Words are hard to eat, even when you're talking about a bread and bakery products company. Last quarter, when covering the strong results at Flowers Foods
Ah, there is no way to sugarcoat it: The stock is hitting a new all-time high today on news the company had an excellent second quarter and increased its guidance for the remainder of 2005. Nor is there an easy way to ignore that the stock is up a split-adjusted 15% since I wrote about it a quarter ago. Oh, and let's not forget to add that this company is a 5-bagger over the past 5 years. Now that's hot -- piping hot, right out of the oven!
Flower's performance is really special. While Campbell Soup
So, let's look at what sent revenue higher by 12.4%, compared with the second quarter of last year, and what pushed net income up by 18%.
The revenue increase was driven by strong 5.8% volume growth, 3.7% by a favorable product-mix shift (fancy words that simply mean customers are buying the higher-priced items), and 2.8% by price increases. That strong pricing allows the company to cover increasing transportation and energy costs, and the strong volume growth is accelerating plans to add new production capacity.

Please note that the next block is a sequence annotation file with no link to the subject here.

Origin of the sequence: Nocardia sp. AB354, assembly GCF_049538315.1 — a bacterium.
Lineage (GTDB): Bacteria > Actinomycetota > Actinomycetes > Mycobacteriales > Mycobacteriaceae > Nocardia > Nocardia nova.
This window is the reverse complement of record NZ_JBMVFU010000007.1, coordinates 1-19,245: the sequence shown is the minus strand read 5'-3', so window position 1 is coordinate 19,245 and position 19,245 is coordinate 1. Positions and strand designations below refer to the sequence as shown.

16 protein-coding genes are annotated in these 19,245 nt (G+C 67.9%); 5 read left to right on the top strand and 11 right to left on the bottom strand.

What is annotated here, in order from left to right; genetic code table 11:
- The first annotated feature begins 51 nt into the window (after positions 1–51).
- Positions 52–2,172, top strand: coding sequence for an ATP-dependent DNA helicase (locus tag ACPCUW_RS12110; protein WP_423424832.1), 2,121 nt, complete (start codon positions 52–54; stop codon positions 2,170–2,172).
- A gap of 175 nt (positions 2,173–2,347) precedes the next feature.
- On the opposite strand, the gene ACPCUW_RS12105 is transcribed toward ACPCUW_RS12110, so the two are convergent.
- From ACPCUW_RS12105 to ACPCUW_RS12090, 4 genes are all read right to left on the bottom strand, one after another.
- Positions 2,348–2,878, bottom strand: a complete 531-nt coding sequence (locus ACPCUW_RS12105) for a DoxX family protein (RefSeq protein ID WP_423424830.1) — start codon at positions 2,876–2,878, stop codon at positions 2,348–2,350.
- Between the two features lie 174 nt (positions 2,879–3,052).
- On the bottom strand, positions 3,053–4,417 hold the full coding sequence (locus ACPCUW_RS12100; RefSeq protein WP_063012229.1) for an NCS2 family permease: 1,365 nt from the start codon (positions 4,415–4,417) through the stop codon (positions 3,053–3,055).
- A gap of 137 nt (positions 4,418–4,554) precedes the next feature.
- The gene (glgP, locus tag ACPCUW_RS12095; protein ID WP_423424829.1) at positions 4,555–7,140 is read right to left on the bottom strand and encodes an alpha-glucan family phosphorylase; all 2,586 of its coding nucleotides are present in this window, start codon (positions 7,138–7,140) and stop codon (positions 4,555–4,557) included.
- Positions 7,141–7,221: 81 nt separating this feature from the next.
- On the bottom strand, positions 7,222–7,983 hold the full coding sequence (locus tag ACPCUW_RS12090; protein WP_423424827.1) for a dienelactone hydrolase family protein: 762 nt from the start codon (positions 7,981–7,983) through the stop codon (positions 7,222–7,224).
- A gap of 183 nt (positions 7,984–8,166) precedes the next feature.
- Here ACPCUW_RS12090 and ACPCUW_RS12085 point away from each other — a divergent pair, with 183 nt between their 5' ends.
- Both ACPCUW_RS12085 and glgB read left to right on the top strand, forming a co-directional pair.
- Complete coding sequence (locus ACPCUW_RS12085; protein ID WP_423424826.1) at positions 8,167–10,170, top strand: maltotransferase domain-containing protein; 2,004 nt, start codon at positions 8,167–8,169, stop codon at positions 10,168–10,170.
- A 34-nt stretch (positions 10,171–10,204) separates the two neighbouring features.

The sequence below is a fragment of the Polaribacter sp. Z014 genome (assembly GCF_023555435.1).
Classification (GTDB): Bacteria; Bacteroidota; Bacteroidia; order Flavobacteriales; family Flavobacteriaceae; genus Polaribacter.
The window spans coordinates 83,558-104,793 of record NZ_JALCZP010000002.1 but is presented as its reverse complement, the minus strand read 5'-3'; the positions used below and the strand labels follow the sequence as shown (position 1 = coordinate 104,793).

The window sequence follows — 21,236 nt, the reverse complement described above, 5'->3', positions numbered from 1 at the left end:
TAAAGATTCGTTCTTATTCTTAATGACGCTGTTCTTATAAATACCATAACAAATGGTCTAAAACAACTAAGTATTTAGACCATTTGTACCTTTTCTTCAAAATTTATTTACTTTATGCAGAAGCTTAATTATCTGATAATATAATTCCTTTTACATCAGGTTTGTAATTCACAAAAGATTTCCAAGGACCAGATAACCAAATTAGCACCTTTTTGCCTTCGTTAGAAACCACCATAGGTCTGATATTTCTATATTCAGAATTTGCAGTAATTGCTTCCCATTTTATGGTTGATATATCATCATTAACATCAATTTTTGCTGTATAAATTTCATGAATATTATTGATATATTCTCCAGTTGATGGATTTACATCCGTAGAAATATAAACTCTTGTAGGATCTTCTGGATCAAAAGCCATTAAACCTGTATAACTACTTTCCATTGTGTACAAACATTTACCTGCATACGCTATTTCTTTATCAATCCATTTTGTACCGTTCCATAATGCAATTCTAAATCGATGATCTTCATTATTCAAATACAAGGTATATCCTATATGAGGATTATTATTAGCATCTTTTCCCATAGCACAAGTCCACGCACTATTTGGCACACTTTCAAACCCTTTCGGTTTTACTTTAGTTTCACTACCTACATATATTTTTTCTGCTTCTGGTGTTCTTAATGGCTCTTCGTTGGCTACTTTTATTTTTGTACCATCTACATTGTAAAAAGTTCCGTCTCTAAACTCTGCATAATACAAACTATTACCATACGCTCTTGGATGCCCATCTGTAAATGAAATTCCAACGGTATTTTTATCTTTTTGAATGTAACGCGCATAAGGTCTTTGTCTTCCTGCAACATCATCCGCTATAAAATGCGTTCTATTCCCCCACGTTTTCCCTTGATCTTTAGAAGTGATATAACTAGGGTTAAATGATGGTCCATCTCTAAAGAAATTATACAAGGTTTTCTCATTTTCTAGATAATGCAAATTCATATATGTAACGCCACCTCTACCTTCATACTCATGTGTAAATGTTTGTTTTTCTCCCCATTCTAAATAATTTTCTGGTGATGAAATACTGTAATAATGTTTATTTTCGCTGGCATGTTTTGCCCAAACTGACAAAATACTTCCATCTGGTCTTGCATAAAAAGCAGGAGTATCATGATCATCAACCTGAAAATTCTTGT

Also lifting net income, besides strong pricing and better volume, was the ability to restart idle production lines in Tennessee and Florida. Gross margin in the quarter rose 0.5% year over year to a strong 50%. You might not realize just how strong that margin is until you realize diversified food giants like General Mills
Since the end of last year, the company has raised revenue guidance from a range of $1.60 billion to $1.624 billion to today's $1.675 billion to $1.70 billion. Earnings guidance has remained unchanged at 3.75% to 4% of sales. Capital spending has been boosted $10 million to allow for additional production capacity to be built.
The fact is, net income, compared with the comparable year-ago quarters, increased 16% last quarter and 18% this quarter. That far exceeds the 11% annual per-share earnings growth that analysts are projecting for the next five years. Note that I used net income, not earnings per share, because the company's aggressive share repurchase program has sent per-share earnings even higher on a percentage basis.
The stock is selling for 25.9 times this year's estimated earnings and 23.2 times calendar-year 2006 earnings. That's reasonable for a company growing so rapidly within the packaged foods industry, where quarterly revenue growth is 8.6% and gross margins are 25.5%, almost half of what Flowers makes.
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